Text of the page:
Canon 844 of the Code of Canon Law generally allows for episcopal conferences to establish norms regarding the circumstances in which non-Catholic Christians may be admitted to the Eucharist.

In the danger of death, or “if in the judgment of the diocesan bishop or conference of bishops, some other grave necessity urges it,” Catholic ministers may licitly administer penance, Eucharist, and anointing of the sick to Protestants “who cannot approach a minister of their own community and who seek such on their own accord, provided that they manifest Catholic faith in respect to these sacraments and are properly disposed,” the canon says.

The same canon notes that “the diocesan bishop or conference of bishops is not to issue general norms except after consultation at least with the local competent authority of the interested non-Catholic Church or community.”

The pope’s remarks were in response to a question about a letter he approved, sent from Cardinal-elect Luis Ladaria to the German bishops in May, asking them to study the topic more before publishing guidelines.

The pope added that communion for Protestant spouses of Catholics “in special cases” is not a “novelty,” mentioning again the Code of Canon Law.

The Vatican press office could not be reached for clarification by deadline.

During the press conference, Pope Francis also addressed his feelings on the outcome of the day trip to Switzerland, which he undertook for the 70th anniversary of the World Council of Churches, saying the day’s activities of prayer, speeches, meetings, and Mass had all made him happy.

“The right word of the day is ‘encounter,’ and when a person encounters another and feels appreciation for the meeting, this always touches the heart, no? They were positive meetings, good even,” he said.

Francis also addressed the topics of immigration and refugees, the responsibility of religions to promote peace, and ecumenism.

About immigration, he noted that mass-migration is a problem around the world, and that a country should welcome as many refugees as it can integrate and give work to, in light of the virtue of prudence.

The pope also lamented the conditions which many refugees may face if they return to their country of origin, including the increased risk of being trafficked.

Speaking particularly of the United States, the pope reiterated his comments in a recent interview with Reuters, that he backs the statements of the U.S. bishops on the issue.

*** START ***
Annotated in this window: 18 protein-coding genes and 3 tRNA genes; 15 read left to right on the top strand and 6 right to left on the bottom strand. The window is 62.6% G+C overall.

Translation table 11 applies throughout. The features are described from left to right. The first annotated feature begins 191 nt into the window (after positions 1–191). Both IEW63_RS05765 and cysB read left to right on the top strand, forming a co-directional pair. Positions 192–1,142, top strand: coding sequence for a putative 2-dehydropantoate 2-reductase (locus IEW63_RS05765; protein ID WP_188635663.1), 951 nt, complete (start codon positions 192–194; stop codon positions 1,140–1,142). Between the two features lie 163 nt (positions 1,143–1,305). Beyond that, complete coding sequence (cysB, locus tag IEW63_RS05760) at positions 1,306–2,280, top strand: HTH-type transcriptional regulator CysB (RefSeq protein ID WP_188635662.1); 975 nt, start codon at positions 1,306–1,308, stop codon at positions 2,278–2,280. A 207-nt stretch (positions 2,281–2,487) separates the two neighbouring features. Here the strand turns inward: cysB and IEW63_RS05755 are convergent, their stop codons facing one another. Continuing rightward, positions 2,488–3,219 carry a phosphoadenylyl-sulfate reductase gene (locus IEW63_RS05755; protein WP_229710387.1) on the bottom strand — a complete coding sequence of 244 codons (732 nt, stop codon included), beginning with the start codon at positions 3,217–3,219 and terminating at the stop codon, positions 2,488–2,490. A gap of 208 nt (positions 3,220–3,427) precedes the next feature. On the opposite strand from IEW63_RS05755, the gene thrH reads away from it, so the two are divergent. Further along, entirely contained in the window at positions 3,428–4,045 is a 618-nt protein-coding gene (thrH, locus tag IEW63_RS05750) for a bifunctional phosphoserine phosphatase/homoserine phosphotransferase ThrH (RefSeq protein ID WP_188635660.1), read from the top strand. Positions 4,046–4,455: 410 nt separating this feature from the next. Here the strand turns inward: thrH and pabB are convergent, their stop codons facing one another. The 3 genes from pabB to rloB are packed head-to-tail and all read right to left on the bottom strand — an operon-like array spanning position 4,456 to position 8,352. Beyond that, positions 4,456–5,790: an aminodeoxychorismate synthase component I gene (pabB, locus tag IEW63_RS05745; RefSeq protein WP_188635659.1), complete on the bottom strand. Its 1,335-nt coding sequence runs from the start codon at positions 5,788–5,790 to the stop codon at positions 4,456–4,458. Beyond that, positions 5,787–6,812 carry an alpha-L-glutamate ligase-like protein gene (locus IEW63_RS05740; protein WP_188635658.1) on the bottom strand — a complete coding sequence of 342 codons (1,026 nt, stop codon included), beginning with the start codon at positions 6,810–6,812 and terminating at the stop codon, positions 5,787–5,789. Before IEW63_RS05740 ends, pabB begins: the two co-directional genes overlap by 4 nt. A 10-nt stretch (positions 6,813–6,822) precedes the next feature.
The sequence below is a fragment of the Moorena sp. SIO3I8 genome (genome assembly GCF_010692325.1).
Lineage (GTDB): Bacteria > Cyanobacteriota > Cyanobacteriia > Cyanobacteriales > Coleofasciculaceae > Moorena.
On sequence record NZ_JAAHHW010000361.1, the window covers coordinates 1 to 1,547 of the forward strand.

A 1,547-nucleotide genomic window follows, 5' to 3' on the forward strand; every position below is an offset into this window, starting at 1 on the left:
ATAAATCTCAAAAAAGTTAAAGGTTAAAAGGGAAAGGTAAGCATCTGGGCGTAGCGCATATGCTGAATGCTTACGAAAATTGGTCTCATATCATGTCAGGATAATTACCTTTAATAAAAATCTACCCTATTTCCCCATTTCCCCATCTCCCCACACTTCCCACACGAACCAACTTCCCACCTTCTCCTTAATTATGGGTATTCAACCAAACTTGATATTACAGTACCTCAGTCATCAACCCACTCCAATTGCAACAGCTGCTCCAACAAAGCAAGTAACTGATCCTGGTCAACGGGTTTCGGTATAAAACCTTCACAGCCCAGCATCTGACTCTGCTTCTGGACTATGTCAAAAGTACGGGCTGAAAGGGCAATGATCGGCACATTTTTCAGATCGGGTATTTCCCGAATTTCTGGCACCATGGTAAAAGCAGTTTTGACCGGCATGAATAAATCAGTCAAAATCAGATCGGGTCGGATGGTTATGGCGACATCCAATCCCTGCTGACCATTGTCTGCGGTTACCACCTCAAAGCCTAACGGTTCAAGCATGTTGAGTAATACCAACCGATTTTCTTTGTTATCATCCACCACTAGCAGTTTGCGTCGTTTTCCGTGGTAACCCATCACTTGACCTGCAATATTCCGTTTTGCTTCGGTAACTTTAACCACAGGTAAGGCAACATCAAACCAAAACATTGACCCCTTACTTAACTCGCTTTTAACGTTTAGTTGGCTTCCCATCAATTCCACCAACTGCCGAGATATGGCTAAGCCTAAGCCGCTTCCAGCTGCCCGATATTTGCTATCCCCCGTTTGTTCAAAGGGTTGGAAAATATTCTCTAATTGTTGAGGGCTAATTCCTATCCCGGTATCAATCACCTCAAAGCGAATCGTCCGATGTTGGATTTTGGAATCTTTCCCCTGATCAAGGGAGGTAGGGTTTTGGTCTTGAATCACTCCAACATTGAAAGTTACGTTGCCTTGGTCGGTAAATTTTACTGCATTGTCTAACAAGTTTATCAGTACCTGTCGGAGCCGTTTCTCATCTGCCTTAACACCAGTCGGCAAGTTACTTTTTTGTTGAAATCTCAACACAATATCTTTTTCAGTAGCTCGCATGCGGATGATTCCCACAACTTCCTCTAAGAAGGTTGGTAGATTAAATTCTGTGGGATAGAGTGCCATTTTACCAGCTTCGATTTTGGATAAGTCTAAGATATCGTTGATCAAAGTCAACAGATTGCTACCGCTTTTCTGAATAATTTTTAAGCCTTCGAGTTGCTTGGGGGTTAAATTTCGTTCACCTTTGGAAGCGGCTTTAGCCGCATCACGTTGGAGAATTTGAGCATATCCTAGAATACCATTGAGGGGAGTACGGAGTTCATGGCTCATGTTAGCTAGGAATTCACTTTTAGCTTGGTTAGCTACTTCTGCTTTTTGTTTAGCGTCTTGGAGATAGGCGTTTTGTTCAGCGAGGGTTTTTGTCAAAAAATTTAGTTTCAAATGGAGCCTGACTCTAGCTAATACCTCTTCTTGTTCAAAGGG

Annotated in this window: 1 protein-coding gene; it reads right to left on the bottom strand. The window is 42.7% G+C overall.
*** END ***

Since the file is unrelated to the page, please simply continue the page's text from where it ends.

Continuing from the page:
Answering a question on the topic of so-called “pacifist Churches,” which hold that a Christian cannot use or condone violence, Francis refuted the idea that there are “religions of peace,” as if that implied the existence of “religions of war.”

He said that religious fundamentalism exists, with people who “seek wars,” which it is important to stay alert to, but that during this time, when there is a “crisis of human rights,” all churches should work together to bring about a spirit of peace in the world.

The press conference concluded with Pope Francis presenting a slice of cake to Cardinal-elect Angelo Becciu, currently Substitute of the Holy See Secretariat of State.

Francis, offering the slice of Sardinian cake, noted that it was Becciu’s last trip with the pope, because he will soon “change color, but not for embarrassment,” referencing the archbishop’s recent appointment as a cardinal.

https://www.catholicnewsagency.com/news/full-text-of-pope-francis-in-flight-press-conference-from-geneva-20080?utm_source=CNA&utm_medium=email&utm_campaign=daily_newsletter

POPE FRANCIS WEIGHS IN ON FAKE NEWS, “A SIGN OF INTOLERANT AND HYPERSENSITIVE ATTITUDES” – POPE DECRIES “UNTHINKABLE, BARBARIC” TREATMENT OF YEZIDIS – AUDIENCE CATECHESIS FOCUSES ON PAPAL TRIP TO CHILE AND PERU, APPEAL FOR PEACE IN DRC

Today is January 24, the feast of St. Francis de Sales, patron of journalists. In years past, the late Pontifical Council for Social Communications used to organize a Mass for journalists on this date at Santa Maria in Traspontina on Via della Conciliazione. It was always a well-attended event and members of the media were lectors and sang in the choir. I enjoyed going to those Masses and praying for our mission as journalists, and I hope they resume some day.

This year, officials of the Vatican’s Secretariat for Communications (SPC) assisted in organizing the annual meeting of Catholic journalists and Church communications professionals that took place this year in Lourdes, France. The SPC was co-organizer of the gathering with the Federation of the Catholic Media and SIGNIS. The theme this year was, “Media and Truth,” inspired by Pope Francis’ Message for World Communications Day 2018. Cardinal Secretary of State Pietro Parolin addressed the media.

One year on this feast day, Cardinal John Foley, who headed the Pontifical Council for Social Communications for many years, gave a talk and, with his never-failing sense of humor and a touch of self-deprecation, pointed to three similarities between himself and St. Francis de Sales: “We were both bishops, both in communications and both of us were bald!”

POPE FRANCIS WEIGHS IN ON FAKE NEWS, “A SIGN OF INTOLERANT AND HYPERSENSITIVE ATTITUDES”

Today, feast of St, Francis de Sales, patron of journalists, the Vatican released Pope Francis’ Message for the 52nd World Day of Social Communications on May 13. It is entitled, “’The truth will set you free’ (Jn 8:32). Fake news and journalism for peace.”

CLICK HERE FOR ENGLISH: http://press.vatican.va/content/salastampa/it/bollettino/pubblico/2018/01/24/0062/00120.html#en

It is a riveting read and, if I had the time, I’d email it to every major secular news organization. It does not take that long to read and you’ll find yourself saying every few lines, “right on, Holy Father!”

I don’t see how one could call oneself a serious journalist who strives for the truth and then disagree with what the Holy Father writes.